Conclusions: The presence of metastasis affects prognosis strongly. Because there is no significant difference in survival despite procedure, it seems to be rational for T1a RCC patients to be offered nephron-sparing surgery. However, careful follow up should be carried out with cases having a histological grade 3 component.
Primary vesicouretheral reflux in our hospital from 1977 to September 2010
Chie Onizuka, Toshio Kamimura, Masafumi Nagano, Takanori Yamaguchi and Toshiyuki Kamoto
University of Miyazaki
Objectives: To analyze primary vesicoureteral reflux (VUR) in patients who were treated in our hospital during the past 34 years. We examined whether we could predict spontaneous resolution of reflux and also determined the effectiveness of antimicrobial prophylaxis.
Methods: We studied 283 patients with primary VUR who were ≤15 years-of-age and presented between 1977 and September 2010. We defined grades IV and V as high-grade VUR (96 cases). We examined clinical outcomes, dimercaptosuccinic acid (DMSA) renal scans and antimicrobial prophylaxis in the 96 cases.
Results: There were 54 (22.9%) cases with spontaneous resolution of reflux in a total of 236 cases, except for the yet uncertain or unknown cases. Spontaneous resolution occurred in 24 cases (45.3%) within 1 year of diagnosis, and 18 cases (34.0%) were within 2 years of diagnosis. Clinical outcomes of the high-grade VUR cases included corrective surgery (70), spontaneous resolution (7), still uncertain (12) and unknown (7). A total of 65 high-grade VUR cases had DMSA scans at the time of diagnosis and 38 (58.5%) cases already had renal scars. A total of 73 cases had antimicrobial prophylaxis. Breakthrough infections (BTI) were found in 19 cases (26.0%). None of the cases had DMSA scans before BTI occurred.
Conclusions: We attempted to evaluate the significance of antimicrobial prophylaxis in high-grade VUR patients by examining DMSA scans before and after BTI. However, no DMSA scans were carried out before BTI occurred. There were a few cases of spontaneous resolution in high-grade VUR cases. There were also a few cases of end-stage renal failure with hemodialysis for reflux nephropathy. It is important for high-grade VUR patients, especially those in their pre-adolescent years, to undergo corrective surgery considering the factors of age at diagnosis, period of time from diagnosis, renal scars in DMSA scans and BTI.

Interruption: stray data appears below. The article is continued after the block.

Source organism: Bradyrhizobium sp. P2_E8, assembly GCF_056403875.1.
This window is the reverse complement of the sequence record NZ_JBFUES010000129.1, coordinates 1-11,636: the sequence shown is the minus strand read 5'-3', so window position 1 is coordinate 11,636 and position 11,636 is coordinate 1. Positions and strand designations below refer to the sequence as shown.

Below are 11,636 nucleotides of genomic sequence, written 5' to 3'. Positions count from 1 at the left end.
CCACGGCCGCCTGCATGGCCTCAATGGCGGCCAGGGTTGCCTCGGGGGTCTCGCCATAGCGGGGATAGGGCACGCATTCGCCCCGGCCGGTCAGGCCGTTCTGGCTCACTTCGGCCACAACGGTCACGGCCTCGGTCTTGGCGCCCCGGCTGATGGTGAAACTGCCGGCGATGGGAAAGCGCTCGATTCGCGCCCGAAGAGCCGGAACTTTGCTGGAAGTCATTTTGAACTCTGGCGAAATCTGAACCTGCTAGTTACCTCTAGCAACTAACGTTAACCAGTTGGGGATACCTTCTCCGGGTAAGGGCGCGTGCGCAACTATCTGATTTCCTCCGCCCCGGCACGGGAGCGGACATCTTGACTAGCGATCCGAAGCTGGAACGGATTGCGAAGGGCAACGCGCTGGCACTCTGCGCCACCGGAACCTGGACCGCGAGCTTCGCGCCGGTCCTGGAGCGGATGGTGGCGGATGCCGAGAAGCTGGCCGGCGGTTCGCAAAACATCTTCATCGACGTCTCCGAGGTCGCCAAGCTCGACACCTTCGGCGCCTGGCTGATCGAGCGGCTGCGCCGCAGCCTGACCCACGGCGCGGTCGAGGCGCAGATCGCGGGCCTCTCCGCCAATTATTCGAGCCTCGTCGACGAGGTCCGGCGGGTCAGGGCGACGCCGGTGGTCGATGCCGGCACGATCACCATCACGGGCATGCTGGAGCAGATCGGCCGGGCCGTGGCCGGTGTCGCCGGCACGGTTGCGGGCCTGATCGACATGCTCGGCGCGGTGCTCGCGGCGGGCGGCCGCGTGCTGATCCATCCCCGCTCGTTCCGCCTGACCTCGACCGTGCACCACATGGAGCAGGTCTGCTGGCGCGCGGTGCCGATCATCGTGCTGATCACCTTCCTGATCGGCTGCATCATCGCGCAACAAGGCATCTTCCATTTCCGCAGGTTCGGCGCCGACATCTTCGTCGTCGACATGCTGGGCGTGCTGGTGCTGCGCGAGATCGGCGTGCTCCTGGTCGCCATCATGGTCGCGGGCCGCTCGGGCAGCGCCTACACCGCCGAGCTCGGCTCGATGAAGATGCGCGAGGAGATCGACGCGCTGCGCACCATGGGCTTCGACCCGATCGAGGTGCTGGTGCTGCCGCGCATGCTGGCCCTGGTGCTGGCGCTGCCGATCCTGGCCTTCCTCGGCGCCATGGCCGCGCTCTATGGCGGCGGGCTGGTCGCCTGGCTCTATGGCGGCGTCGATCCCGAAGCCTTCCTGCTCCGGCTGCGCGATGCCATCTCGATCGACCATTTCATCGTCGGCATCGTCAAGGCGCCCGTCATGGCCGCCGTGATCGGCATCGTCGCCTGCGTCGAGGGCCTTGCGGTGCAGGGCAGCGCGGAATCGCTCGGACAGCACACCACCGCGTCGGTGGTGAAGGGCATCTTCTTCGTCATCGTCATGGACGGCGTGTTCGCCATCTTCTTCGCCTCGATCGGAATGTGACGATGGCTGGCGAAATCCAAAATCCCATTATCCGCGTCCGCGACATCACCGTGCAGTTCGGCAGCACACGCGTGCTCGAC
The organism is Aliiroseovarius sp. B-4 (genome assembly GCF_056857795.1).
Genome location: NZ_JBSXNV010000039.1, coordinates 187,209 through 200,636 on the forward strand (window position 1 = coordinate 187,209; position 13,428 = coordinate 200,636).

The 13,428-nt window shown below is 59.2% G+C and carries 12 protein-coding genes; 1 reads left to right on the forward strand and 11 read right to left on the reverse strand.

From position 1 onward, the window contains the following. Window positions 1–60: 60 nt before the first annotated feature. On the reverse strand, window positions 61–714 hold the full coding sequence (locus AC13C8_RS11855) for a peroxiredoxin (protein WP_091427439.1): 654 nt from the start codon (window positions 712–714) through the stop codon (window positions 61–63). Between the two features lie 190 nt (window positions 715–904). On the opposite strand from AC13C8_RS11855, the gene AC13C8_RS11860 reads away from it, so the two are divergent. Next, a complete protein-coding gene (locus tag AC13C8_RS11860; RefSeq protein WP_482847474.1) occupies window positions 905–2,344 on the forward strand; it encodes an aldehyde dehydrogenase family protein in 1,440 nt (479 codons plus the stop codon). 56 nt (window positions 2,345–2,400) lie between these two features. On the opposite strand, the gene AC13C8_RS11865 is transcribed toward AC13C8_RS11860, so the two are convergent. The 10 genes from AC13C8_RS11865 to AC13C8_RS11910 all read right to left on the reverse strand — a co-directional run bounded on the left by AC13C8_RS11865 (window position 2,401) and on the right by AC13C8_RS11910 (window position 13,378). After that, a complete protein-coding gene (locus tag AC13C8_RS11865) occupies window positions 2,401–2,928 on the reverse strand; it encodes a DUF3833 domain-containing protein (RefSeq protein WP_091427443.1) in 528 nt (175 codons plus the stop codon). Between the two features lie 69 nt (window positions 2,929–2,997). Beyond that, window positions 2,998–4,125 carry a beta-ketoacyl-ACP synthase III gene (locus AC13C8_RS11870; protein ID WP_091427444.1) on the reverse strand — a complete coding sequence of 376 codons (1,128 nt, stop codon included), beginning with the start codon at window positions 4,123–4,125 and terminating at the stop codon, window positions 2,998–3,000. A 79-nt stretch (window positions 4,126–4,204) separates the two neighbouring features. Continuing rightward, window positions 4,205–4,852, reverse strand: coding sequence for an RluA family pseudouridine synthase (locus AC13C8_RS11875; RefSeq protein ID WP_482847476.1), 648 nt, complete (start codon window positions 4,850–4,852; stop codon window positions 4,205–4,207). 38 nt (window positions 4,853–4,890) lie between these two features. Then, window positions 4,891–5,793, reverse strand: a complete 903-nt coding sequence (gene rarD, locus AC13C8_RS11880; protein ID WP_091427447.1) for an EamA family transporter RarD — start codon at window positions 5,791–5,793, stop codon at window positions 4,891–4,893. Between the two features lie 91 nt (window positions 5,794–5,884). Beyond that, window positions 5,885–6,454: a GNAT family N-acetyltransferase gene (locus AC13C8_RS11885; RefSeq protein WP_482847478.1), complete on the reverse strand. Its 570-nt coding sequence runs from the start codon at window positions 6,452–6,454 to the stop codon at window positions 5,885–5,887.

How do we manage preoperative quantified bacteriuria by antimicrobial administration?
Jiro Hashimoto, Satoshi Takahashi, Teruhisa Uehara, Yuichiro Kurimura and Taiji Tsukamoto
Sapporo Medical University
Objectives: Bacteriuria is common in patients with complicated urinary tract conditions. If such patients undergo an operation without any preoperative antimicrobial chemotherapy, postsurgical infection can occur as a result of dissemination of bacteria. We retrospectively examined the association between preoperative bacteriuria and postsurgical infection in patients with urological surgery.
Methods: Medical charts were reviewed from April 2007 to December 2009, and 413 patients who underwent urological clean-contaminated surgery and were followed for at least 1 month were enrolled in the present study. The protocol for surgical antimicrobial prophylaxis in our department is as follows: a single antimicrobial agent is given just before the start of transurethral surgery, and from just before surgery up to 48 h after open surgery. The decision for preoperative antimicrobial administration for patients with bacteriuria depends on the results of culture and antimicrobial sensitivity tests.
Results: Of 413 patients, transurethral surgery was carried out in 211 patients, and open and laparoscopic surgeries in 204 patients. A total of 38 of the 413 patients developed infections within 1 month after surgery. There was no significant difference in the frequency of postoperative infectious disease between patients with preoperative bacteriuria of ≥10∧4 colony-forming units (CFU)/mL and those without preoperative bacteriuria (P = 0.924). In the patients with preoperative bacteriuria of ≤10∧3 CFU/mL, there was no significant difference in the frequency of postsurgical infection whether or not there was preoperative antimicrobial chemotherapy (P = 0.563).
Conclusions: In the present study, the frequency of postoperative infectious disease was almost the same in the antimicrobial-treated patients with significant preoperative bacteriuria (≥10∧4 CFU/mL) and those without preoperative bacteriuria. If the patients with significant preoperative bacteriuria undergo a clean-contaminated operation, preoperative antimicrobial chemotherapy contributes to controlling postsurgical infection. When the patients with preoperative urine ≤10∧3 CFU/mL undergo operation, preoperative antimicrobial chemotherapy is not necessary for prevention of postsurgical infection.
Health-related quality of life for patients treated for benign prostatic hyperplasia with Holmium laser enucleation of the prostate
Kazuhiko Fukumoto, Teruhiko Yokoyama, Mikako Kaifu, Ryoei Hara, Tomohiro Fujii, Yoshimasa Jo, Yoshiyuki Miyaji and Atsushi Nagai
Kawasaki Medical School
Objectives: Holmium laser enucleation of the prostate (HoLEP) for patients with benign prostatic hyperplasia (BPH) is expected to improve urinary symptoms. We investigated the efficacy of HoLEP and health-related quality of life (QOL) after HoLEP using the SF-36 questionnaire.